x
Breaking News
More () »

Pierce County schools adjust COVID guidelines, lower isolation times

Educators and parents are split on the changes and whether they're safe for students.

PIERCE COUNTY, Wash. — New information from the CDC is changing the way schools in Pierce County deal with COVID-19.

School districts will now allow students to come back to school if five days have passed since testing positive with no symptoms, no symptoms are present, or symptoms are resolving, and they have no fever within the past 24 hours without medication.

The CDC now reports that the science shows the majority of SARS-CoV-2 transmission occurs early in the course of illness, generally a day or two prior to the onset of symptoms and two to three days after.

But the changes come as COVID cases are increasing significantly across Pierce County.

The county saw 13 outbreaks in schools this week, according to data from the Tacoma-Pierce County Health Department. 

Given the recent spike in cases, not everyone is convinced that this is the right move.

Shannon Ergun, president of the Tacoma Education Association, says teachers are split on the changes.

“Some of our educators are feeling like the new information is in line with the medical recommendations and they’re feeling very confident with it. Some are feeling like they’re moving too fast and we may be too focused on keeping schools open and not enough on health and safety,” Ergun said.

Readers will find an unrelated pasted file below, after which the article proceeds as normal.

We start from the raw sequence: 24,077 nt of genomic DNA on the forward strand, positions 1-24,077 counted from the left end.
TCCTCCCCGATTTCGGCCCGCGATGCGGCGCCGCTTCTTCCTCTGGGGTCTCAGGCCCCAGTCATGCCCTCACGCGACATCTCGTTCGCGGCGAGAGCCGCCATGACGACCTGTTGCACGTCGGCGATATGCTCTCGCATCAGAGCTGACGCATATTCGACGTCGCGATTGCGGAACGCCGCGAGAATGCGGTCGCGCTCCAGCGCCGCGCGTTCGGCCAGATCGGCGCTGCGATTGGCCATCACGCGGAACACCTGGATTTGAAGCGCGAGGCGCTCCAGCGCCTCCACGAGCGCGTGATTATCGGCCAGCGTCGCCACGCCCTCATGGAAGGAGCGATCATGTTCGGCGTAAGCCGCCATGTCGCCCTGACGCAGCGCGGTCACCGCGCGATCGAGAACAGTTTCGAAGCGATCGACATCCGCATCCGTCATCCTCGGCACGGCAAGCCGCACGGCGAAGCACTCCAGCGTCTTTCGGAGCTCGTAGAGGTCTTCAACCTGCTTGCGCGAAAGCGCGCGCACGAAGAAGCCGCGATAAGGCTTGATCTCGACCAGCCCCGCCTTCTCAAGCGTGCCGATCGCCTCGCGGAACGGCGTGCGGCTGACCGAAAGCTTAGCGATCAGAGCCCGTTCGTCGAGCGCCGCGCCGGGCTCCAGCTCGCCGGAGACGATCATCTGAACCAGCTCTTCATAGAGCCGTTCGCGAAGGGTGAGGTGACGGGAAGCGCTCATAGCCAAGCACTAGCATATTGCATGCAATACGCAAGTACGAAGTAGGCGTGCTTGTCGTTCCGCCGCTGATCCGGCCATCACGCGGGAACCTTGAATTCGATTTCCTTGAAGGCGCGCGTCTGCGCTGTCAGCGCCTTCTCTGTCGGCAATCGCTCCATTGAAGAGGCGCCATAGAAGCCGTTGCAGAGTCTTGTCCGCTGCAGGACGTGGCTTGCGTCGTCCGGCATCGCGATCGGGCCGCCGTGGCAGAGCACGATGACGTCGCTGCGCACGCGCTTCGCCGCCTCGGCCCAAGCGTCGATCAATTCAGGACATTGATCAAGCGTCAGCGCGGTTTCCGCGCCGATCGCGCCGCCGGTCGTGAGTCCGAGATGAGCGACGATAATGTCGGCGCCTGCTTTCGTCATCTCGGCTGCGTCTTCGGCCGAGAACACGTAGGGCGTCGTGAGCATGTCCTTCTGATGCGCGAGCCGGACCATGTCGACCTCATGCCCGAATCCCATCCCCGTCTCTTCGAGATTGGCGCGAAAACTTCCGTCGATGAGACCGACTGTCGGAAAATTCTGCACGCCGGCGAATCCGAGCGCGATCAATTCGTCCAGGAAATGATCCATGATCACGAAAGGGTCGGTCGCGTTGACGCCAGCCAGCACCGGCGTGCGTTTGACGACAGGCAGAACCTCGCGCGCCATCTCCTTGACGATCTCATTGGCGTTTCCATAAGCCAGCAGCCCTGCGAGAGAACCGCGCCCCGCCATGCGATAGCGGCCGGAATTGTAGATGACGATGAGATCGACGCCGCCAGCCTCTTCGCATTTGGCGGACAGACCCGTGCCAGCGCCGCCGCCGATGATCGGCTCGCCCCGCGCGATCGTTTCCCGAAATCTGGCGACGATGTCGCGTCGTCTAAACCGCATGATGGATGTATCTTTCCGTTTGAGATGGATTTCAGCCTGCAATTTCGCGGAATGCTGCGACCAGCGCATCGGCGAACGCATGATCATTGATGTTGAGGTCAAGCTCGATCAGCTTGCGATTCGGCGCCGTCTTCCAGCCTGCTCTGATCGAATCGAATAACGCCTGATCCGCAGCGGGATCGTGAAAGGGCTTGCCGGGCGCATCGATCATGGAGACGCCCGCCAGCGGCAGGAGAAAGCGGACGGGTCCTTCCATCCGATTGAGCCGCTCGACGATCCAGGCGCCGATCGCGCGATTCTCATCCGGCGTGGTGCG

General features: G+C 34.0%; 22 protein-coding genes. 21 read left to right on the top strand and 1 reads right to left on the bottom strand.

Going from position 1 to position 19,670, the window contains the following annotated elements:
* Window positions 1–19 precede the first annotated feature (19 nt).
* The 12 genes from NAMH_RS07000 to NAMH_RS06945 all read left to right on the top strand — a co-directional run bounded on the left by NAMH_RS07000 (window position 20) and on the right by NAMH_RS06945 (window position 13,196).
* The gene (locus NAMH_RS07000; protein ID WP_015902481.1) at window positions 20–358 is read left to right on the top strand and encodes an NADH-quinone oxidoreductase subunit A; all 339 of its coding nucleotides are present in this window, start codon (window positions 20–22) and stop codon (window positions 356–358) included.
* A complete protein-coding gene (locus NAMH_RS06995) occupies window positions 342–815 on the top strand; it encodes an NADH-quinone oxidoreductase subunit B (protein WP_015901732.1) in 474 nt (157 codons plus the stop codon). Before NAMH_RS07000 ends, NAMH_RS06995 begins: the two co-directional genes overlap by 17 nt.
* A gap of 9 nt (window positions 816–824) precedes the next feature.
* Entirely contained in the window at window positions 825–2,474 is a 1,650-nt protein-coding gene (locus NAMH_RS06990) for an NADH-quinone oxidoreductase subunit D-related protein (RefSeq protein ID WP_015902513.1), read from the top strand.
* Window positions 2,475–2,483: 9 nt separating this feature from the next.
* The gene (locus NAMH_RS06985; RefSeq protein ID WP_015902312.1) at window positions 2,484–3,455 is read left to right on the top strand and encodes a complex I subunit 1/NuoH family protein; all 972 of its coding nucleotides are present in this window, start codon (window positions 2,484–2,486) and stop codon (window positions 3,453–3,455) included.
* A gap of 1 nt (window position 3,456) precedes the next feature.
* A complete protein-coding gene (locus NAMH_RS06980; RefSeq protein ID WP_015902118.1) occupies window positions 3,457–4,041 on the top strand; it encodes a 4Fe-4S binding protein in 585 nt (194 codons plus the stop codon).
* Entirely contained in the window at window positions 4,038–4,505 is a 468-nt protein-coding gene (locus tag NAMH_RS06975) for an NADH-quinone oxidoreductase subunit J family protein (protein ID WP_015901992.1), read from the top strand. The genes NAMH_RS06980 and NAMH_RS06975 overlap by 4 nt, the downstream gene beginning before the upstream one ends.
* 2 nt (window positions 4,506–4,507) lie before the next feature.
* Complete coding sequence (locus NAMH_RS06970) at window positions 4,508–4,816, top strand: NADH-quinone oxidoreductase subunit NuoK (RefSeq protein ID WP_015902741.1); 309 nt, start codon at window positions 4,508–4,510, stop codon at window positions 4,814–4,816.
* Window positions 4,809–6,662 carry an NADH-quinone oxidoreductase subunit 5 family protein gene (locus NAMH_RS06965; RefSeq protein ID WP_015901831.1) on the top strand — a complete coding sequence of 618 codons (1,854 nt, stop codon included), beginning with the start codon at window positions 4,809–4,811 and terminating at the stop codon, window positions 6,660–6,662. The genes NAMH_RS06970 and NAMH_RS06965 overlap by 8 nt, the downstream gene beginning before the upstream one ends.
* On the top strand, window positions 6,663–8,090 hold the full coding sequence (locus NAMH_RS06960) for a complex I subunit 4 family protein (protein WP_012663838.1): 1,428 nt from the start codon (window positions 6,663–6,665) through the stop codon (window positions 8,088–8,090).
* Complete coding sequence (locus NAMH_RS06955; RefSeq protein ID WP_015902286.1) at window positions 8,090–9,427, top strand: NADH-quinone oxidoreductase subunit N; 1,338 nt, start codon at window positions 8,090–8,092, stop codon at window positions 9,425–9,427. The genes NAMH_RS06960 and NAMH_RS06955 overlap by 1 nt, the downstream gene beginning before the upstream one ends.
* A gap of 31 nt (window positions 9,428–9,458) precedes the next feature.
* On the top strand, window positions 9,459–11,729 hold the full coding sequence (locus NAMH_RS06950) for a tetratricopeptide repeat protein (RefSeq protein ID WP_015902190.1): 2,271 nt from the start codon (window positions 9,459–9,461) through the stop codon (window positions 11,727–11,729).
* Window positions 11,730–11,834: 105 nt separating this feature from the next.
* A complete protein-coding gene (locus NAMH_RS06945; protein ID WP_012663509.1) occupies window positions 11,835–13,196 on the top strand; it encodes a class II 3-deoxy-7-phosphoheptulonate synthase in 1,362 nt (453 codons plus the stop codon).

Parents are also split on the changes depending on what their students' needs are.

“It’s a lot better for younger children and children with learning disabilities because luckily my son does work from home but I’m not in the house to help my son stay focused on school,” said Jessica Boggs.

“As far as schools go, I don’t understand why they would shorten the quarantine time, especially with more kids getting it,” Donavan Klug said.

But even with the changes, Ergun says there are still basic questions the county must answer.

“How do we ensure that the kids in the room are getting a quality education?” Ergun asked. “How do we ensure that kids who need to be quarantined and are unable to attend are also getting a robust education? How do we keep the kids that aren’t sick, healthy? All of these things are major concerns.”